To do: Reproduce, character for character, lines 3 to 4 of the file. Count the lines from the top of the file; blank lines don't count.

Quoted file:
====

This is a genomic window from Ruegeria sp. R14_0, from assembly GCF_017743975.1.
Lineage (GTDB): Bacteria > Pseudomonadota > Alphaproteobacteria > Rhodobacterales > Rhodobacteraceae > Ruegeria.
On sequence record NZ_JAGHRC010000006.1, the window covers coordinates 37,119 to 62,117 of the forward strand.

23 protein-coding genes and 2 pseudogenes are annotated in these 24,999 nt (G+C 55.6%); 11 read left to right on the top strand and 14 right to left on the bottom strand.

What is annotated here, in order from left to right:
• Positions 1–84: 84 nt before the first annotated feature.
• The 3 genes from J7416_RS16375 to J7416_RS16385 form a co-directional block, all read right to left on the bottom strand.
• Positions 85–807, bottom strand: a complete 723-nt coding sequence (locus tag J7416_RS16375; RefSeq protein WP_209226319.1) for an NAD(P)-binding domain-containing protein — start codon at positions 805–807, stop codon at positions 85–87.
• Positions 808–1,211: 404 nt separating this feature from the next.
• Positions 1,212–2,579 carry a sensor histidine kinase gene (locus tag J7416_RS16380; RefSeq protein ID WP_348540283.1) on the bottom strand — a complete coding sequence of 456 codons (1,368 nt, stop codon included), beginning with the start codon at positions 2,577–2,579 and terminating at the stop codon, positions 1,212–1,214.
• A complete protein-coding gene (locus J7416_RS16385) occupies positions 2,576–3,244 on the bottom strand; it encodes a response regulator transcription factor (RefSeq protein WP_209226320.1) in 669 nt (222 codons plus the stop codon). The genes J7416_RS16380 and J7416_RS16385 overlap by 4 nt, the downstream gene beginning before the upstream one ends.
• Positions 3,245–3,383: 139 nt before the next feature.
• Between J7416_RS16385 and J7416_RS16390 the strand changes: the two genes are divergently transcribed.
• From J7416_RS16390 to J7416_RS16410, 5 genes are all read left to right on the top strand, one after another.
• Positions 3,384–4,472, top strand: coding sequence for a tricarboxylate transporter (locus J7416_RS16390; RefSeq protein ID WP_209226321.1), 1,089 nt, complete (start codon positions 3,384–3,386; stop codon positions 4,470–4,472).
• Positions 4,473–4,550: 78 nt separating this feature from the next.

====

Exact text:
On sequence record NZ_JAGHRC010000006.1, the window covers coordinates 37,119 to 62,117 of the forward strand.

23 protein-coding genes and 2 pseudogenes are annotated in these 24,999 nt (G+C 55.6%); 11 read left to right on the top strand and 14 right to left on the bottom strand.